What is the NFU doing for organic members?

The NFU Organic Forum 2018-20 met  recently and discussed a wide range of topics, including: the NFU organic strategy, Net Zero, and UK organics in terms of public goods.

2. Standards and certification –the NFU continue to liaise closely with UK certification bodies to help overcome any issues associated with standards and certification. This includes responding to any consultations on proposed changes to standards. The Organic Forum is responsible for the content of any responses, on behalf of NFU members.

3. Lobbying – the NFU continues to lobby UK and EU policymakers to ensure that the needs of NFU’s organic members and the organic sector are met. At an EU level, NFU will continue to represent organic members through the COPA Organic Working Group and other relevant meetings. In the immediate future, this centres on the ongoing renegotiation of EU organic regulations and their implementation at a UK level.

The NFU recently attended a meeting with DEFRA where they reiterated concerns about 3rd country recognition and EU compliance in a no deal situation. 

4. Marketing and promotional activity – NFU and the Organic Forum work to ensure that the organic offer is accurately and adequately communicated to consumers.  In particular, opportunities to support UK producers whilst also buying organic produce will be highlighted and efforts will be made to use organic produce as a ‘leader’ to engage consumers on wider farming issues.

The NFU is currently looking at opportunities to work with bodies like the Organic Trade Board and AHDB to ensure that consumers better understand organic production and are able to make a better informed choice. Likewise the Organic Forum organises on-farm events for organic and non-organic members.

5. Market information – to make sure members are aware of market opportunities for organic production, the NFU endeavours to provide the latest organic market information and news to members. This involves collating information from a range of sources including the Soil Association, AHDB, the Organic Trade Board, OMSCO and many others.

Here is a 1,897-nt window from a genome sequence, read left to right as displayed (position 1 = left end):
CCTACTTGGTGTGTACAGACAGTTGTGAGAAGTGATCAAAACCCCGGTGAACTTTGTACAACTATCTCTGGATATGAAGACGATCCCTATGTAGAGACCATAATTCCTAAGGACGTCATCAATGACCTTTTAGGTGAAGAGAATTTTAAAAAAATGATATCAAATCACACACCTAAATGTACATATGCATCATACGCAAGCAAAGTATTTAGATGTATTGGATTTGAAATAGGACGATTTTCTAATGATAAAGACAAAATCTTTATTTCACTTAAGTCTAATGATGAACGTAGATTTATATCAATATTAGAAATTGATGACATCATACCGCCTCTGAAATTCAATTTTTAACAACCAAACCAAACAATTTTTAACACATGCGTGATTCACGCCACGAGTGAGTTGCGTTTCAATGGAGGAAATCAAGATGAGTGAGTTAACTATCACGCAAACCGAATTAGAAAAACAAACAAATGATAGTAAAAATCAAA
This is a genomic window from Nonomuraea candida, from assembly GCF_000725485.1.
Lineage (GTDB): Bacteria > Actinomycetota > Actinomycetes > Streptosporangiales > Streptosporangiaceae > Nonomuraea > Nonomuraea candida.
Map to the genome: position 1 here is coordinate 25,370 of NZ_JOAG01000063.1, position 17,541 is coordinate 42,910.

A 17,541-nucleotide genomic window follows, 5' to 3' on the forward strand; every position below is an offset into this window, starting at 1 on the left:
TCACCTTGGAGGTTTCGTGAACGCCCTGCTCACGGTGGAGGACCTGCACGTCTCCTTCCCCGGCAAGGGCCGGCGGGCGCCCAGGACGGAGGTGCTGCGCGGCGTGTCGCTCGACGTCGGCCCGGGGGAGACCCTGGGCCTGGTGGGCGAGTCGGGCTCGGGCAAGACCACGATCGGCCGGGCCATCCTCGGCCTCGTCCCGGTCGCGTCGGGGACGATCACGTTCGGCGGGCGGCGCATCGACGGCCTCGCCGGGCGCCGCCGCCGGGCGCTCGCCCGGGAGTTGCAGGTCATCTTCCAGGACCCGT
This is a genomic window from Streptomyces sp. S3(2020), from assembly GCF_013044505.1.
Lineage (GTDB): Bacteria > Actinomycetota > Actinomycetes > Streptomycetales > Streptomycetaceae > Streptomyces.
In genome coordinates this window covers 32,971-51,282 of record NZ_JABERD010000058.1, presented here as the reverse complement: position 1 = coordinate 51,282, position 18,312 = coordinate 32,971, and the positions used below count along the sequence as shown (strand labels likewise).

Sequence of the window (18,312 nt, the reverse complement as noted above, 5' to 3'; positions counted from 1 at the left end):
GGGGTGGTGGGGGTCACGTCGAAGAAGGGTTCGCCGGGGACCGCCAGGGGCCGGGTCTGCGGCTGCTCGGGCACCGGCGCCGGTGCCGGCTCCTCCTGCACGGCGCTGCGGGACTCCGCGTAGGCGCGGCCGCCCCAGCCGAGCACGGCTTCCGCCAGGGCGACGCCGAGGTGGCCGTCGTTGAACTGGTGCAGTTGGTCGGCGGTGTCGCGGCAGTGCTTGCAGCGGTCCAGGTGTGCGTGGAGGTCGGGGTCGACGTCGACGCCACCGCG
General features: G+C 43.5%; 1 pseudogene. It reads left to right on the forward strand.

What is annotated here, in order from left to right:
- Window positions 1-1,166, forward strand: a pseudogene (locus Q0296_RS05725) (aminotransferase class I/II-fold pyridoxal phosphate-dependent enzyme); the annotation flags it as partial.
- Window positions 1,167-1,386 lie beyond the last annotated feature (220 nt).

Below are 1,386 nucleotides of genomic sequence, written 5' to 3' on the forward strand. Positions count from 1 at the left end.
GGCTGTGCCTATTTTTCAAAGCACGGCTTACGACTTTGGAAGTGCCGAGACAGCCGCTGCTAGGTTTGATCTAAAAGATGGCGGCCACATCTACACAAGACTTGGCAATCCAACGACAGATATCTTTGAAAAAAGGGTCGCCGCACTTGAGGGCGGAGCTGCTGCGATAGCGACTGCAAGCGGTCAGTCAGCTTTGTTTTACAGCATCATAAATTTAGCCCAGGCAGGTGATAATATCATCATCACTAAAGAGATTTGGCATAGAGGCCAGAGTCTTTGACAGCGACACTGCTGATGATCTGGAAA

The NFU has produced an overview of the latest organic market information for members and is looking at the potential to work with an industry consortium to address the lack of organic market information.

6. Advice and guidance – the NFU and the Organic Forum direct members to the correct sources of advice should they wish to convert or need guidance on agricultural production.

The NFU has recently directed several members who are considering entering the organic sector to appropriate sources of advice.

7. Learning and best practise sharing – the NFU make sure to inform the Forum (and the wider membership) of any noteworthy advances or developments in the sector and vice versa. Forum meetings provide an opportunity for external experts to brief members or disseminate best practise and NFU can organise on-farm meetings and study visits, depending on members’ needs and interests. This also provides an opportunity to collaborate with the conventional sector and vice versa, to share best practise.

The NFU is looking at opportunities to foster closer working and collaboration between organic and non-organic members.